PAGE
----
Endometriosis is a disease that affects one in ten women worldwide. However, regardless of this affecting 176 million people in the world (6) (Bulun, 2009), a study showed that women on average will be undiagnosed with this problem for eight to ten years (7) (Ahn et al., 2017). This disease can bring infertility and can cause daily pain that could hinder the woman’s ability to perform daily tasks.
Many people have the idea that when a heart attack strikes, the person will clinch their chest and fall over dead. However, this is not always the case. Women are more likely to experience dizziness, nausea, and pain between the shoulder blades when experiencing a heart attack. These symptoms often do not trigger a warning to most doctors that a woman is having a heart attack and will often send the patient home. These issues are what cause women to have a thirteen percent chance of not being diagnosed with a heart attack. (8)
Total joint arthroplasty, also known as TJA, is what many people turn to when physical therapy fails due to its cost effective treatment to restore function to individuals with joint issues and to relieve the pain. Despite its well known benefits, one study showed that women were less likely to of recieved a TJA . According to the study, women were less likely to be on a waiting list or have even been recommended TJA from a physician (9). Studies also showed that women tend to experience more pain post surgery on the chance they do receive the surgery, implying that their problems were left alone for longer by the doctor (10).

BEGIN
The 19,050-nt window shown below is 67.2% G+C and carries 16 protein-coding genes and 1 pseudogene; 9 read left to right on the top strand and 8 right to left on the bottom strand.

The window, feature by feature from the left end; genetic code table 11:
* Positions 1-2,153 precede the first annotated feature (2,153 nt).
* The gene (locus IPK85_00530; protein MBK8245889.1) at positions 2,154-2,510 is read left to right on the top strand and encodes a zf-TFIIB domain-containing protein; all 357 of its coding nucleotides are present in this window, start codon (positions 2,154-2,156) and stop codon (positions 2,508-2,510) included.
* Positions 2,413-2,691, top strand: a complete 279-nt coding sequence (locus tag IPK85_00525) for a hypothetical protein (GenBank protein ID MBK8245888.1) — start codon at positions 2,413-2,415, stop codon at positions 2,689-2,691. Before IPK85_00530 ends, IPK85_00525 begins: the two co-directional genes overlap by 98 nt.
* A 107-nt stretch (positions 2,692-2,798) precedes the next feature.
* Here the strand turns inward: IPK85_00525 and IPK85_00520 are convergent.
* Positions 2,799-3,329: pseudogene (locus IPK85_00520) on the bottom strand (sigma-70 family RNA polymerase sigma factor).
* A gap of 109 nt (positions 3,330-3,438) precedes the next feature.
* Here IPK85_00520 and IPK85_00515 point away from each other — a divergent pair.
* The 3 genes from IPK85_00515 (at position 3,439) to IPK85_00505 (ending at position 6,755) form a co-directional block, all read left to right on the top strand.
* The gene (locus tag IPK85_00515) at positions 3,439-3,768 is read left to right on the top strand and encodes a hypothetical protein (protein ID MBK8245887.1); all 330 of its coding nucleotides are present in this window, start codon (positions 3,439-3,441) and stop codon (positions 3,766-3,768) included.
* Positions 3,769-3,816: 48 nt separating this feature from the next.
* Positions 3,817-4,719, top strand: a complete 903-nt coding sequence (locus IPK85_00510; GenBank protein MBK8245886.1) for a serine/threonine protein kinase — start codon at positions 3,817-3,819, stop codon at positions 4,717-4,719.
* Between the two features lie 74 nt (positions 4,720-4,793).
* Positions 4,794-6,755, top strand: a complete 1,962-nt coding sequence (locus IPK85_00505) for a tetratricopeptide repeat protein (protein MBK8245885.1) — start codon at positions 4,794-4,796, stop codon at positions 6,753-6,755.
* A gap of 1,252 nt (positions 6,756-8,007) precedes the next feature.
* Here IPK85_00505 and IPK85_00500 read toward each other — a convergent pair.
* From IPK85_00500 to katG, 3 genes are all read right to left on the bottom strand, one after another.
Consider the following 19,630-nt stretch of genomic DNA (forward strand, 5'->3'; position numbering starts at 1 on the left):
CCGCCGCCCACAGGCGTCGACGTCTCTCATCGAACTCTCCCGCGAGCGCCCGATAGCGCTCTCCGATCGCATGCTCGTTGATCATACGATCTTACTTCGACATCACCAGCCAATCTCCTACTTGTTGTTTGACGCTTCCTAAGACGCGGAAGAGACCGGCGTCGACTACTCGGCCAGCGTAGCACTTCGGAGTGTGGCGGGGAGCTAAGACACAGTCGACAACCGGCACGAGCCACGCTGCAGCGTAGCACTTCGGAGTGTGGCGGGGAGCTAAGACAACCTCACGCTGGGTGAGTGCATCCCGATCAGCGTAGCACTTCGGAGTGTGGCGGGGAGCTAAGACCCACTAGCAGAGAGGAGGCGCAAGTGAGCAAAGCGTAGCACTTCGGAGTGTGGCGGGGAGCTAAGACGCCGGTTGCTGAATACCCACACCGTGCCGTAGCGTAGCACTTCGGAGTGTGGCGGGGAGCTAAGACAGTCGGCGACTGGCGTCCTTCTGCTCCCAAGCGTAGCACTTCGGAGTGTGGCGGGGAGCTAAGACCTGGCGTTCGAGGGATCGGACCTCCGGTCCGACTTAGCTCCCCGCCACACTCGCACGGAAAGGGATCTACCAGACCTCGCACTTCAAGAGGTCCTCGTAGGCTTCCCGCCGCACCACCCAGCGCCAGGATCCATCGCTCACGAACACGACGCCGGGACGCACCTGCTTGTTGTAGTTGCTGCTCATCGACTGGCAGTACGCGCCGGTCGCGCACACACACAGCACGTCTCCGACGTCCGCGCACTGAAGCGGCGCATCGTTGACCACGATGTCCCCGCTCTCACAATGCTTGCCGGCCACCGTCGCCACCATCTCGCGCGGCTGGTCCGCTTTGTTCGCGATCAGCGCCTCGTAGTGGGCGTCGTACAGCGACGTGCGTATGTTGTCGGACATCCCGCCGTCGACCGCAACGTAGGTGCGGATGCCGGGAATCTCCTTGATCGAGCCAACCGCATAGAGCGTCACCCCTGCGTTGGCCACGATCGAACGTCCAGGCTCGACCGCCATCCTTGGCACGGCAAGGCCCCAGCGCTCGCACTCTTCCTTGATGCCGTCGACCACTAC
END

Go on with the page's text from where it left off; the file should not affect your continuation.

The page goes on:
Regardless of your views on health care, if you have it, you shouldn’t be limited by it. Women not being able to receive the treatment they need for some even life threatening situations is purely discrimination based on gender. While the issues are being made aware regularly, this problem will still affect many women for many generations to come.
Genetically, women are more likely to have an autoimmune disease. However, this does not mean that these diseases will be diagnosed. While new discoveries are made every day to further help women in the medical field, many women will have autoimmune diseases diagnosed later than they arrive or not diagnosed at all.
While women are less likely to get an infectious disease, they’re more likely to contract and autoimmune disease. In fact, 80% of all autoimmune diseases are diagnosed to women (11). Doctors believe that more than 1.5 million Americans are undiagnosed with an autoimmune disease. One special case was a patient by the name Susannah Callahan.
Sussanah Calahn wrote a book about her experience with a rare autoimmune disease known as NMHDA disorder. The summer of 2019 she started having seizures. She continued having seizures for the next several months and as time went on she started losing control of her body as well as hallucinating. Susannah was hospitalized for four months and in those four months she was diagnosed with bipolar disorder, multiple personality disorder and many seizure disorders. However after testing each of these diagnoses were proven wrong. She started getting worse until one day a doctor who had heard about her symptoms came to visit and finally diagnosed her correctly. As soon as they realized it was an autoimmune disease they were able to treat her immediately. However susannah suffered for months due to the lack of knowledge there was on women with autoimmune diseases.
While we see new steps to bring equality to all every day, this doesn’t mean women don’t feel these injustices anymore. A women’s health is not something that should be taken lightly or dismissed because they are seen as too emotional. A rise in female doctors will is a good start to better bring representation of these issues to the forefront, which thankfully is happening. In conclusion, a woman’s body should be respected for what it is.